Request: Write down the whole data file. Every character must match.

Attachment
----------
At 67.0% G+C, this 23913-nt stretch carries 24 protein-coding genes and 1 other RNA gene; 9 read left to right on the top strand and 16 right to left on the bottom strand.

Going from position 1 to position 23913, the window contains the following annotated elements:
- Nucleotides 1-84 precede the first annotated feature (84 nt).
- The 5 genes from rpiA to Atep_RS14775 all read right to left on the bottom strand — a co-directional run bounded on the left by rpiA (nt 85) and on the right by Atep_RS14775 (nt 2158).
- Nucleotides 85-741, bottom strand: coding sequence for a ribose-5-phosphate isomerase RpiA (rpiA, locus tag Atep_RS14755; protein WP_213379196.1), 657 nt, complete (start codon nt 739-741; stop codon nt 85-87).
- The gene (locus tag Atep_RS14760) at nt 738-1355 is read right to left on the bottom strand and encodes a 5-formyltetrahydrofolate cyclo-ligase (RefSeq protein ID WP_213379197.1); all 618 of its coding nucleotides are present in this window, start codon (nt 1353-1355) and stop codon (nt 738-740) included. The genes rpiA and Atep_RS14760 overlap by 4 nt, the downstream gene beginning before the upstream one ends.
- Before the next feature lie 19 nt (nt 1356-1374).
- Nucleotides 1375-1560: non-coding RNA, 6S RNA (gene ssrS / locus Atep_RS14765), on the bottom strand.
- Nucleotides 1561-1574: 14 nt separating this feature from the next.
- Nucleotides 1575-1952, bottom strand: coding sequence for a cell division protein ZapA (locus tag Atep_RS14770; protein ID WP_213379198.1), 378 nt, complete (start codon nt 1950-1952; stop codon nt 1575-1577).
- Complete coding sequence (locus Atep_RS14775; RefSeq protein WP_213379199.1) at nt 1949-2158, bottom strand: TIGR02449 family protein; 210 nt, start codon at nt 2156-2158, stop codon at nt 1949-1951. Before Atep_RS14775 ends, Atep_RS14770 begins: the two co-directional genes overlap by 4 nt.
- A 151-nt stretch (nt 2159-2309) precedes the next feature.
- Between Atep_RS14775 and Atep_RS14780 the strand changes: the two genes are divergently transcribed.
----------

At 67.0% G+C, this 23913-nt stretch carries 24 protein-coding genes and 1 other RNA gene; 9 read left to right on the top strand and 16 right to left on the bottom strand.

Going from position 1 to position 23913, the window contains the following annotated elements:
- Nucleotides 1-84 precede the first annotated feature (84 nt).
- The 5 genes from rpiA to Atep_RS14775 all read right to left on the bottom strand — a co-directional run bounded on the left by rpiA (nt 85) and on the right by Atep_RS14775 (nt 2158).
- Nucleotides 85-741, bottom strand: coding sequence for a ribose-5-phosphate isomerase RpiA (rpiA, locus tag Atep_RS14755; protein WP_213379196.1), 657 nt, complete (start codon nt 739-741; stop codon nt 85-87).
- The gene (locus tag Atep_RS14760) at nt 738-1355 is read right to left on the bottom strand and encodes a 5-formyltetrahydrofolate cyclo-ligase (RefSeq protein ID WP_213379197.1); all 618 of its coding nucleotides are present in this window, start codon (nt 1353-1355) and stop codon (nt 738-740) included. The genes rpiA and Atep_RS14760 overlap by 4 nt, the downstream gene beginning before the upstream one ends.
- Before the next feature lie 19 nt (nt 1356-1374).
- Nucleotides 1375-1560: non-coding RNA, 6S RNA (gene ssrS / locus Atep_RS14765), on the bottom strand.
- Nucleotides 1561-1574: 14 nt separating this feature from the next.
- Nucleotides 1575-1952, bottom strand: coding sequence for a cell division protein ZapA (locus tag Atep_RS14770; protein ID WP_213379198.1), 378 nt, complete (start codon nt 1950-1952; stop codon nt 1575-1577).
- Complete coding sequence (locus Atep_RS14775; RefSeq protein WP_213379199.1) at nt 1949-2158, bottom strand: TIGR02449 family protein; 210 nt, start codon at nt 2156-2158, stop codon at nt 1949-1951. Before Atep_RS14775 ends, Atep_RS14770 begins: the two co-directional genes overlap by 4 nt.
- A 151-nt stretch (nt 2159-2309) precedes the next feature.
- Between Atep_RS14775 and Atep_RS14780 the strand changes: the two genes are divergently transcribed.